PREVENTING teeth is an important element of everyone’s daily routine.
But one dentist has warned that there may be one element you’re missing when it comes to your mouth, and it could lower your risk of disease.
Post to TikTok, Dr. Mark Burhenne who runs the ‘Ask the Dentist’ program, says flossing should be a part of your routine that you try to stick to.
He says there are reasons to floss that actually have nothing to do with your teeth.
“You cannot be healthy without a healthy mouth,” he said.
Dr Burhenne says flossing can help prevent three killer diseases like dementia, heart disease and blood clots, as well as problems around fertility.
Explaining in the comments section, he said: “According to a 2019 study, bacteria normally present in the mouth can release toxins that are routed to the brain, contributing to Alzheimer’s disease.”
Experts at Harvard Medical School says there is a link to heart disease and good oral health.
They say this study has shown that people with poor oral health and problems such as gum disease or tooth loss, have higher rates of heart attack and stroke than those with good oral health. .
They explained: “Learn have been linked to periodontal disease (especially if caused by a bacterial infection called porphyromonas gingivalis) and rheumatoid arthritis.
“Also, a 2018 study found a link between this same bacteria and pancreatic cancer risk.”
Dr. Burhenne also adds that flossing can reduce inflammation and C-reactive protein, and it can also boost your immune system.
Dr Nigel Carter, head of the British Dental Foundation, has previously said that the mouth can increase inflammation throughout the body.
“It can trigger the release of a large number of chemicals called mediators, which are also responsible for the inflammation associated with heart disease,” he said. The Independent.
A study published in 2008 by experts at the University of Bristol also showed that if bacteria enter the bloodstream through the gums, they can combine with platelets in the blood to form blood clots.
How to use dental floss correctly
Flossing is an important part of our oral hygiene routine as it helps remove bacteria from between teeth and gums.
The following is NHS’s Best tips for flossing:
- Cut about 45cm of thread and wrap about 1 finger of each hand.
- Hold the floss firmly between the thumb and forefinger, about 2.5cm of floss between them, do not let loose.
- Use a gentle “swinging” motion to guide the floss between your teeth. Do not clamp the floss to the gums.
- When the floss reaches your gum line, bend it into a C shape against your teeth until you feel resistance.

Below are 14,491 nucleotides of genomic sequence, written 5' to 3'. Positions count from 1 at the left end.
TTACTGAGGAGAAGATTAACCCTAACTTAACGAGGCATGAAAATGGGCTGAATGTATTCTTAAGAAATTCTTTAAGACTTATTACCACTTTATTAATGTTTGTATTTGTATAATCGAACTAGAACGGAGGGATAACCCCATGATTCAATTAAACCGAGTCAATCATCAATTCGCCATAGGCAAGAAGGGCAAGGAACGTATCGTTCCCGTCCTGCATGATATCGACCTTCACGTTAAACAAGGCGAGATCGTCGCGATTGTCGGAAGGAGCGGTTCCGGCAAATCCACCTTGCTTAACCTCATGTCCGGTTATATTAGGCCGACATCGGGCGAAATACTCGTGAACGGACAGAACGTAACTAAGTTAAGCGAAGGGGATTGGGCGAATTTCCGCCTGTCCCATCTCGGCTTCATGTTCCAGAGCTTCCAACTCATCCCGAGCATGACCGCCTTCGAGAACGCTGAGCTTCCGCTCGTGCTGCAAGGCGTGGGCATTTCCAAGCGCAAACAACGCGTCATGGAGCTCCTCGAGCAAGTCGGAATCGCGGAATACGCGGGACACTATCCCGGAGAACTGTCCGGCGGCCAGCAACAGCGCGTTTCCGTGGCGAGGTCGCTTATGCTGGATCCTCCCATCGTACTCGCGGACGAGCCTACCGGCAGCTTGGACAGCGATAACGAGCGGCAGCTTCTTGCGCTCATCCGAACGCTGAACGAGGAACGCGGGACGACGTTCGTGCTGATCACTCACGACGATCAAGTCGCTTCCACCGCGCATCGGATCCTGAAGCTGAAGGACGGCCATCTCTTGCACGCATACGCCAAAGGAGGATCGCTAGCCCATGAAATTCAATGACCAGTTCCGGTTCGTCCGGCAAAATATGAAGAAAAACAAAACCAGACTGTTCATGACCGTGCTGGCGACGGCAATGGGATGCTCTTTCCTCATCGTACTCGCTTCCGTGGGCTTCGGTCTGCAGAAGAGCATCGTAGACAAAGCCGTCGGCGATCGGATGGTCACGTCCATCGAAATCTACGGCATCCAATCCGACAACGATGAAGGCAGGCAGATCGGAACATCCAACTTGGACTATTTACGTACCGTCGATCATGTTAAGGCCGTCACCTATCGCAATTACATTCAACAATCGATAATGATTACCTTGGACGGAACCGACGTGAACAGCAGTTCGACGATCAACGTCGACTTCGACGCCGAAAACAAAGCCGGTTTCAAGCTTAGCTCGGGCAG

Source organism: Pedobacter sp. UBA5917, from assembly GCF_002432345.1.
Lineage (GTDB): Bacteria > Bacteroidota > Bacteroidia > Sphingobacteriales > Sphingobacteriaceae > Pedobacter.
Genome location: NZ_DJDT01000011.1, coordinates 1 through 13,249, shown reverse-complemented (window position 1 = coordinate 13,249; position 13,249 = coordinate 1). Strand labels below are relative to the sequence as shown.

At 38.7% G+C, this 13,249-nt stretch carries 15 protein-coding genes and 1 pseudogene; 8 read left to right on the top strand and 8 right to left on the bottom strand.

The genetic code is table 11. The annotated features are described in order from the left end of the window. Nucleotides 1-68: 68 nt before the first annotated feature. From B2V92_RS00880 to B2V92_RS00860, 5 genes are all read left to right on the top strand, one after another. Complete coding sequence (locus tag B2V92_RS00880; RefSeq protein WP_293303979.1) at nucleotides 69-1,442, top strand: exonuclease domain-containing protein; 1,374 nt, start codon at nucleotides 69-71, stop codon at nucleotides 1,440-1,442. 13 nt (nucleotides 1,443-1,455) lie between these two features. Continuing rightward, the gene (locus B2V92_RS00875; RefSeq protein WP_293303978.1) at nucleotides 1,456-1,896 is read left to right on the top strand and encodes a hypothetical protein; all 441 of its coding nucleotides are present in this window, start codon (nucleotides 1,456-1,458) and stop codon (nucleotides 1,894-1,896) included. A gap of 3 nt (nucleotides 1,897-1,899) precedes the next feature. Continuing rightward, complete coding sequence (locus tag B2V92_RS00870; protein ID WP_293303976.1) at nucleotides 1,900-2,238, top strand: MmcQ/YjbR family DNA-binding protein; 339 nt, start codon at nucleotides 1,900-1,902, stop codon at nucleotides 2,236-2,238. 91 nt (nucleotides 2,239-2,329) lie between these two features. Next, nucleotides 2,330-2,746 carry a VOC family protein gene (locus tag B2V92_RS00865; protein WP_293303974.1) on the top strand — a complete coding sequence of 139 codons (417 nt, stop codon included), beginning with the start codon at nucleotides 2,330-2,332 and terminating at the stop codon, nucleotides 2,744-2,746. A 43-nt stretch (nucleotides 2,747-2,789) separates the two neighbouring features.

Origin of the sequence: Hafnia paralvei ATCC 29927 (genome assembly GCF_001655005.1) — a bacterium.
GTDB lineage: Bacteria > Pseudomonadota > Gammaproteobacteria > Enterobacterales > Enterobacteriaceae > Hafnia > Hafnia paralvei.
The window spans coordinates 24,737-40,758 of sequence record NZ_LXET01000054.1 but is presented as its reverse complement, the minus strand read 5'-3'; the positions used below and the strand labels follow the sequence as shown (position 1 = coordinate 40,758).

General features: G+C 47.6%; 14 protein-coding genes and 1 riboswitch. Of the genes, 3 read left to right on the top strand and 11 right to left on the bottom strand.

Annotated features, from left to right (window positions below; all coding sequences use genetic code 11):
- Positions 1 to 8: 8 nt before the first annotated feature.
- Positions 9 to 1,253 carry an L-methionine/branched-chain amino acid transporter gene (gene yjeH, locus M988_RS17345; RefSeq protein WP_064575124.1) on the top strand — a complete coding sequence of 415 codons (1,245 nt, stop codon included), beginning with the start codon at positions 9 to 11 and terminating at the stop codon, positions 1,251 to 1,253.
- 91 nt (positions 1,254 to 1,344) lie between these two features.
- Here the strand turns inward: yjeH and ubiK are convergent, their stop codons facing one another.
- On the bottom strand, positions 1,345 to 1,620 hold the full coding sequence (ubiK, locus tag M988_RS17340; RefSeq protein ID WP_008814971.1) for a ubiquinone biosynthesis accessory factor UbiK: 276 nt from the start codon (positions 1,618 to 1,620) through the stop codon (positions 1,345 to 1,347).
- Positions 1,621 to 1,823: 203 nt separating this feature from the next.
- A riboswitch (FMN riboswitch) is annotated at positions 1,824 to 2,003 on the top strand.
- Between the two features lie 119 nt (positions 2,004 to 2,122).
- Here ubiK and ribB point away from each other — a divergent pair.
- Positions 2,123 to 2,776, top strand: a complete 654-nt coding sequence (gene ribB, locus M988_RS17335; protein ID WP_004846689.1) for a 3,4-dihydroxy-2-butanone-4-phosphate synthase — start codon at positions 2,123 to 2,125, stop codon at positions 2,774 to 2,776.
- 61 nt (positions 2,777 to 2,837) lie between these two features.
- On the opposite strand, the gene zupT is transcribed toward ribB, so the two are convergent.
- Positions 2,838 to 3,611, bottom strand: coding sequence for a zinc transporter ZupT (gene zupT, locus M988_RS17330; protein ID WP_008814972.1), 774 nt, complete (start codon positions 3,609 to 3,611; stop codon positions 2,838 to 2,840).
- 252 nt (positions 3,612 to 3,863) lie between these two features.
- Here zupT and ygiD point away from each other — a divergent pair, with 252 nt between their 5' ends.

- Hold the floss close to the teeth. Gently scrape the side of the tooth, bringing the floss away from the gums. Repeat on the other side of the gap, along the face of the next tooth.
- Don’t forget the back of your last tooth.
- When flossing, keep it regular. Start at the top and work from left to right, then move to the bottom and work from left to right again. This way, you’ll be less likely to miss any teeth.
If these reach the heart, they can cause heart attacks in healthy people – another reason why you should floss to limit bacteria in your mouth.
Dr. Burhenne says flossing can also boost fertility and prevent premature birth.
In 2011, experts in Sweden found that women with gum disease had a harder time conceiving than those with healthy gums.
The paper found that women with gum disease took seven months to conceive, instead of five months for women without gum disease.
Lead researcher Professor Roger Hart, University of Western Australia, said: “Gum disease may be one of the factors that can be adjusted to improve pregnancy.”
In 2019, a study was also published in the Journal of Clinical Periodontology, which found that women with poor gum health were more likely to give birth prematurely.
Researchers found that women who started labor early had a 45 percent higher risk of gum disease than women who went through a perfect pregnancy by 29 percent.
BACK IN MODEL
Leading Central London-based dentist Dr Monik Vasant is advising patients to prioritize home oral care routines and return to the dentist for regular dental care checkups.
Data from Colgate shows half of Britons admit they haven’t been to the dentist since before the pandemic.
He commented, “Social factors surrounding the pandemic such as lockdowns and housework have led to a decline in the oral health of many people.
“People don’t realize that not brushing twice a day, even for just two weeks, can lead to a build-up of plaque that can have long-term effects and we’re seeing this happen with increasing of patients with gum disease and tooth decay.
“To get back on track with your oral health, we encourage people to simply;
- Brush twice a day for 2 minutes
- Replace your brush or brush head every three months
- Cleaning between teeth (flossing)
- And use a fluoride toothpaste with antibacterial ingredients like Colgate Total, which features Dual Zinc Arginine technology for holistic oral care, not just teeth.
https://www.thesun.ie/health/8296766/dentist-how-morning-routine-slash-risk-killer-diseases/ I’m a dentist and here’s how having a morning routine can reduce your risk of 3 killer diseases